Hamas Shoots Rockets at Tel Aviv, Tweeting Every Barrage
In part, the hyper-pugnacious social media push is a reaction to how Israel’s earlier wars were portrayed. During 2009′s Cast Lead and 2006′s war with Hezbollah, “there was no shining victory that Israel could hold up from either attack. There was nothing big you could point to — like how Obama said he got [Osama] bin Laden,” a former member of the IDF media team tells Danger Room. “Here you have Jabari, and have these Fajr missiles. It’s a way to show to the world a clear victory, and a way to keep the stock high with the [Israeli] elections coming up in January.”
Not to be outdone, Hamas has also taken to social media to publicize its rocket and mortar attacks, which it is calling “Operation Shale Stones.” And just like the IDF and Jabari, the al-Qassam brigades tweet when Israeli casualties are reported. “Enemy admits of killing 3 Zionists and injuring 3 others by Palestinian resistance shelling,” the Brigades tweeted at 4:29 a.m.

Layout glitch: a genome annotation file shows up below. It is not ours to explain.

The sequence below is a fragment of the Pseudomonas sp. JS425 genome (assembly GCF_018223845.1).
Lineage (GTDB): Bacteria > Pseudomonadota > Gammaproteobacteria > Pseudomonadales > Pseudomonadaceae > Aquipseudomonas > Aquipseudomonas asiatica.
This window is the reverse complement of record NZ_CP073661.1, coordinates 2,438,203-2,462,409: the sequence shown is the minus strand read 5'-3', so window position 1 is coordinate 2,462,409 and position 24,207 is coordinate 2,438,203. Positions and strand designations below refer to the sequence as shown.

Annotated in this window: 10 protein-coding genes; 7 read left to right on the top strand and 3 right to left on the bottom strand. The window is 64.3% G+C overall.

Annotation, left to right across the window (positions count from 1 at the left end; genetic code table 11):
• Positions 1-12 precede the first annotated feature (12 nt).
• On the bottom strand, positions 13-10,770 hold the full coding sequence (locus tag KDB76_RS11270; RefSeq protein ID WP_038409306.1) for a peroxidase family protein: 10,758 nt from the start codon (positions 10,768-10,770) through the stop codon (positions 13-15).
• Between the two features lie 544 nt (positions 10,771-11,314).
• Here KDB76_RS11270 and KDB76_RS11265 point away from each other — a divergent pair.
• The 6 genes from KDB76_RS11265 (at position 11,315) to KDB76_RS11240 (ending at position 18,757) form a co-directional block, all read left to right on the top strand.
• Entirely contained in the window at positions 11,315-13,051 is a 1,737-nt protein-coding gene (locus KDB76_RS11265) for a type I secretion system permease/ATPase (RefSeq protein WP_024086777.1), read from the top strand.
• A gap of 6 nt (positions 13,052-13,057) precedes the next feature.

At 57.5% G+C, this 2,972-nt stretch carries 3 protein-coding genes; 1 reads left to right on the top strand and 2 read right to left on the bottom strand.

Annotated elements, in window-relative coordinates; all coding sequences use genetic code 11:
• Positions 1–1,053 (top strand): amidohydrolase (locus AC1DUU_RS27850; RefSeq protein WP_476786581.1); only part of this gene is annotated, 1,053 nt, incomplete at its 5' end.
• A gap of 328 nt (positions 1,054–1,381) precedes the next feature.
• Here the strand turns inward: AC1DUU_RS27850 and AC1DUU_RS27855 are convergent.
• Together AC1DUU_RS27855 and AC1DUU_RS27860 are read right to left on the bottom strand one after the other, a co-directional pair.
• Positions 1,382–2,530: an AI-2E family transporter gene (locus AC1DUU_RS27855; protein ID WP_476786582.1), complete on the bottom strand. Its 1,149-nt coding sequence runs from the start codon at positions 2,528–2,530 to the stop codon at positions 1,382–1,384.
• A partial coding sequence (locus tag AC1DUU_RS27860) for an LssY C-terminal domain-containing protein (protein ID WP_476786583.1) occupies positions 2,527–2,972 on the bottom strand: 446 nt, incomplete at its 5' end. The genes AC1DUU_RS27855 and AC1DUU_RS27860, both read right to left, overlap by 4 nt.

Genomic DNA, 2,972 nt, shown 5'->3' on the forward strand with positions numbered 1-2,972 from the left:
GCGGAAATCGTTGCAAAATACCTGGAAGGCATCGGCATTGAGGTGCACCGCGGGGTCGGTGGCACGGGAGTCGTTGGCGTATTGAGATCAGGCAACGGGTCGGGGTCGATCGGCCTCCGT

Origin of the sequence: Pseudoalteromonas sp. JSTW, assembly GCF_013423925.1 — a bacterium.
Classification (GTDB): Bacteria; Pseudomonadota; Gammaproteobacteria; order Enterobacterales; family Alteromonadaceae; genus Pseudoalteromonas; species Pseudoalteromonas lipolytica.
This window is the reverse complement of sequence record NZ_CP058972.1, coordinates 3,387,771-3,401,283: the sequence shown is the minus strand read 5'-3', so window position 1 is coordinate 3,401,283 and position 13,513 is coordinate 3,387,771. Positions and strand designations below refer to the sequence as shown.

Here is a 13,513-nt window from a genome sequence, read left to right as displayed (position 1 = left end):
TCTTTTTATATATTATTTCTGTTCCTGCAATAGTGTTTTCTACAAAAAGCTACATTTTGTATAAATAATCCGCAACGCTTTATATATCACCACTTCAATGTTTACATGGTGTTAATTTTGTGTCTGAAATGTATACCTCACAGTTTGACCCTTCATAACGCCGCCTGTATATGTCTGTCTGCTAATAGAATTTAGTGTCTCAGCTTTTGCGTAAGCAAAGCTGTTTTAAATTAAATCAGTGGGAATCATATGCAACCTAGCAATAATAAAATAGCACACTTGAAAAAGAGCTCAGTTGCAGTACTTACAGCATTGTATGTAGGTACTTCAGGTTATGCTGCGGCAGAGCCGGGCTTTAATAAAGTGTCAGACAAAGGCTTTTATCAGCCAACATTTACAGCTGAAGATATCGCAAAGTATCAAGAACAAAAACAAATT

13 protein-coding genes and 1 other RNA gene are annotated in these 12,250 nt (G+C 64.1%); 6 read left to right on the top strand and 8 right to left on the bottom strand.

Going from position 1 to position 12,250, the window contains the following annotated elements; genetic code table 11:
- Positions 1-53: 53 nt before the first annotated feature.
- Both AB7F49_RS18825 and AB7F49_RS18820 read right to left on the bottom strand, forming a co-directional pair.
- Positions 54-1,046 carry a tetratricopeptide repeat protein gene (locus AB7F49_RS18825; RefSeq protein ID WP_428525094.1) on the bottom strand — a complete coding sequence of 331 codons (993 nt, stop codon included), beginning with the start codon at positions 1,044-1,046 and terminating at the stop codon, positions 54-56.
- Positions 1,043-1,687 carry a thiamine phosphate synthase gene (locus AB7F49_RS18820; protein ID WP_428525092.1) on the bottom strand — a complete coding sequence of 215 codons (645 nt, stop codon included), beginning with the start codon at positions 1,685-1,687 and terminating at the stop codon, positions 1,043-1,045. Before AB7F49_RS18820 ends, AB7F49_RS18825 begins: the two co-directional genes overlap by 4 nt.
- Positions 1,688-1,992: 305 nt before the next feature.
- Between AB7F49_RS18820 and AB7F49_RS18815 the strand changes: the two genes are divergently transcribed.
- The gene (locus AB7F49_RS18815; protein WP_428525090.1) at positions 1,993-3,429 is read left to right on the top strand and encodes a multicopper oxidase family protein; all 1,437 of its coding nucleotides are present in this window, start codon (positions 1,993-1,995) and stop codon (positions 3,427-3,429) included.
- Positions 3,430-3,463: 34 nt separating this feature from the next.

On Twitter, Israel sought to sway global public opinion with the hashtag #IsraelUnderFire. Hamas and their supporters responded with #GazaUnderAttack along with variations in different languages. These hashtags are also sometimes combined with #FreeGaza and the more militant #Resistance hashtag, and Hamas adds the hashtag #ShaleStones for military updates. And both sides are fighting over control of #Gaza.
It’s important to note that - like Israel’s social media offensive - Hamas’ version is intended as propaganda. A photo of a wounded child tweeted by the Brigades appeared online more than a month ago on the Facebook page of a French-language anti-Assad group. Another photo of Gaza explosions uploaded to the Facebook page of Hamas-affiliated news website Felesteen appeared digitally manipulated. We may be entering a new phase of social media war. But just like in the conflicts of the past, truth is often an early casualty.